Belgium is best known for its gorgeous chocolate and beer products, but another key culinary delight is the humble waffle. If you really want to get to know the food favourites of a country, then the best way of doing so is to try them yourself.
On a recent trip to Belgium, we found that you can’t go far without coming across waffles in all the major towns and cities. They’re for sale in bakery shop windows, on the menu at cafes and restaurants and are being sold by vendors on the side of the street. Known to Flemish speakers as wafel, waffles or suikerwaffels, and the French Belgian speakers as gaufre or gauffre, waffles are mostly eaten as a dessert or form of casual snack food.
At its most basic, a Belgian waffle is a light and crispy type of sweet cake, made of batter or dough that can be eaten hot or cold. A waffle is cooked in a waffle iron to give it a characteristic ‘holey’ look and is often served with a dusting of sugar, or topped with indulgent cream, fresh fruit or chocolate sauce.
Types of Belgium Waffles
The two main types found in Belgium (although there are others) are the Brussels waffle and the Liege waffle, named after the places in which they were originally baked.
The Brussels waffle is a golden brown coloured rectangular waffle, that’s quite thick and deep, yet crisp and light when eaten. It’s made with a yeast leavened batter. These waffles are usually eaten with a knife and fork and come served with a delicious variety of toppings, such as lashings of cream, sprinkled sugar, fresh fruits, ice cream or chocolate.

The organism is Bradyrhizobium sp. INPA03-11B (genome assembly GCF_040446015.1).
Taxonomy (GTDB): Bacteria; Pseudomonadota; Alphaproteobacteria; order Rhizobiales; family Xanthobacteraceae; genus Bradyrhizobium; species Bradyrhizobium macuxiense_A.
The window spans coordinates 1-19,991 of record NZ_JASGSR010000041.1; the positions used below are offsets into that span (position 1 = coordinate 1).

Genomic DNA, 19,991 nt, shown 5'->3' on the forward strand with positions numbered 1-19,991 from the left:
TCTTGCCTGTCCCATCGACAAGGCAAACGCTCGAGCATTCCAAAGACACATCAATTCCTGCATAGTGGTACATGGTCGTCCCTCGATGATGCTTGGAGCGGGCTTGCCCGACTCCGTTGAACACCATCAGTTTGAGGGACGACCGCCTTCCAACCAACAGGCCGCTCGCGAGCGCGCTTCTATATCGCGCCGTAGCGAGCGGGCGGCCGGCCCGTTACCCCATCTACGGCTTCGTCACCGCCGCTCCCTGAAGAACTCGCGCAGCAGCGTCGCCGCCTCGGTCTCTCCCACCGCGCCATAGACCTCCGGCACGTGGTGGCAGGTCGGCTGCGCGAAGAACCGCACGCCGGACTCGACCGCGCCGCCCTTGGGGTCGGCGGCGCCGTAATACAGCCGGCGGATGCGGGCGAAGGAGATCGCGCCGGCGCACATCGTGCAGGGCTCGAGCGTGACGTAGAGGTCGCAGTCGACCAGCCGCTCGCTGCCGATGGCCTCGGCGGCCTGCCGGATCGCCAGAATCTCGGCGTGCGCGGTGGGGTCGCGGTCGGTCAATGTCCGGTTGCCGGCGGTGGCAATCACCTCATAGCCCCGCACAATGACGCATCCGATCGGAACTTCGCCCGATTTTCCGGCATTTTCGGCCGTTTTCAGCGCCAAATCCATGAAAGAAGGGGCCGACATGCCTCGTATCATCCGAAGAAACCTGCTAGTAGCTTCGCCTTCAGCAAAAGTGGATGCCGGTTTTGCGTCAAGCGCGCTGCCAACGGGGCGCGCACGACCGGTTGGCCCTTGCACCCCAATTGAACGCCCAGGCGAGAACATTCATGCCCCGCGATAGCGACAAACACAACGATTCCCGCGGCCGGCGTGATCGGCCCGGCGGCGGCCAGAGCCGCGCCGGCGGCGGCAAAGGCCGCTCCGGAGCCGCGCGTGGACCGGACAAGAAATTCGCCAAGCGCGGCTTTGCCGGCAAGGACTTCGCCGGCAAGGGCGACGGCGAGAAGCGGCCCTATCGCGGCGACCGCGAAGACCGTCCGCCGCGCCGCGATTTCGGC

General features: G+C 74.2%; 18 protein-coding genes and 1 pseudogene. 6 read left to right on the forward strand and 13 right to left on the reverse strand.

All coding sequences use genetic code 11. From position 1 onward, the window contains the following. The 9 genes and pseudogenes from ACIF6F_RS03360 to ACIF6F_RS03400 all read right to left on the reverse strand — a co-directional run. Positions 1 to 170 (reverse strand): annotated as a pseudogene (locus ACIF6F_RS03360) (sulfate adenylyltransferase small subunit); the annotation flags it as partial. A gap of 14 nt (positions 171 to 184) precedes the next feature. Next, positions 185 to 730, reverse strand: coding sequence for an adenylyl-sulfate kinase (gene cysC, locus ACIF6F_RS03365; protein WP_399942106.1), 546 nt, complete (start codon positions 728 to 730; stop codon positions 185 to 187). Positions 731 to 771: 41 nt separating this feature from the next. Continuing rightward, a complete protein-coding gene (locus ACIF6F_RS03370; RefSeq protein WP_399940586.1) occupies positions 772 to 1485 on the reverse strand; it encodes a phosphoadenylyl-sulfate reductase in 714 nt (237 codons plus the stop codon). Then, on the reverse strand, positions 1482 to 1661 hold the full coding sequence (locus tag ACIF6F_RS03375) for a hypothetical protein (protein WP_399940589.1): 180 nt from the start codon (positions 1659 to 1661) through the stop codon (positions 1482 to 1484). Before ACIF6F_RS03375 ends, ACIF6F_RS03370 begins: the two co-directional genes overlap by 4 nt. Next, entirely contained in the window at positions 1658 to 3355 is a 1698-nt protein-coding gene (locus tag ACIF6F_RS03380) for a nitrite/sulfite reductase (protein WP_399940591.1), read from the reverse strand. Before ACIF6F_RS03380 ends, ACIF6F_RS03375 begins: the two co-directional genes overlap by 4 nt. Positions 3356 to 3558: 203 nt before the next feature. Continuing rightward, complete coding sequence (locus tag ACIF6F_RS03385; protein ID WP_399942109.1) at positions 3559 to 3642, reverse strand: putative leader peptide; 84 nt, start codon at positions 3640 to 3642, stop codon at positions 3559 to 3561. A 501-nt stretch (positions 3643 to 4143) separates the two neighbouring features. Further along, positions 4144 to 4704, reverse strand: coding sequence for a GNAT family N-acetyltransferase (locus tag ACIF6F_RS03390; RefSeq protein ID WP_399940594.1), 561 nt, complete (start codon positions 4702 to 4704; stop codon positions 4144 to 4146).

The size of a Brussels waffle can vary considerably, from a substantial dessert plate size, to a massive small cereal box size. Although the latter would seem ideal for sharing, we spotted them being eaten single-handedly – who needs a main course when you can fill up on this!
In comparison, the Liege waffle is a golden yellow coloured waffle that’s more rounded (sometimes almost hexagonal) in shape. The Liege waffle tends to be sweeter, richer and chewier than the Brussels waffle and is made from a brioche bread dough type mixture. Its other key characteristic is that it has pearls of sugar added to it, which caramelize when cooked and creates the golden hue on the outside. Different flavours of Liege waffles are commonly available, such as plain, vanilla or cinnamon.
This type of waffle is commonly sold on the streets, as well as in supermarkets. Although it can also be topped with sweet extras, such as a sprinkling of sugar, cream or ice cream, the caramelized sugar makes it delicious when eaten on its own.
If you want to sample the delights of Belgian waffles for yourself, then cafés and restaurants in all the major towns and cities tend to be awash with waffle offerings. Plus, you may well find vendors selling waffles on the street.
Do be aware, however, that not all establishments will have waffles available all day, especially in smaller towns. Waffles are often regarded as an afternoon snack, so some cafes won’t sell them until the afternoon onwards, so plan your waffle eating needs accordingly!
Written by Rachel Newcomb for EuropeUpClose.com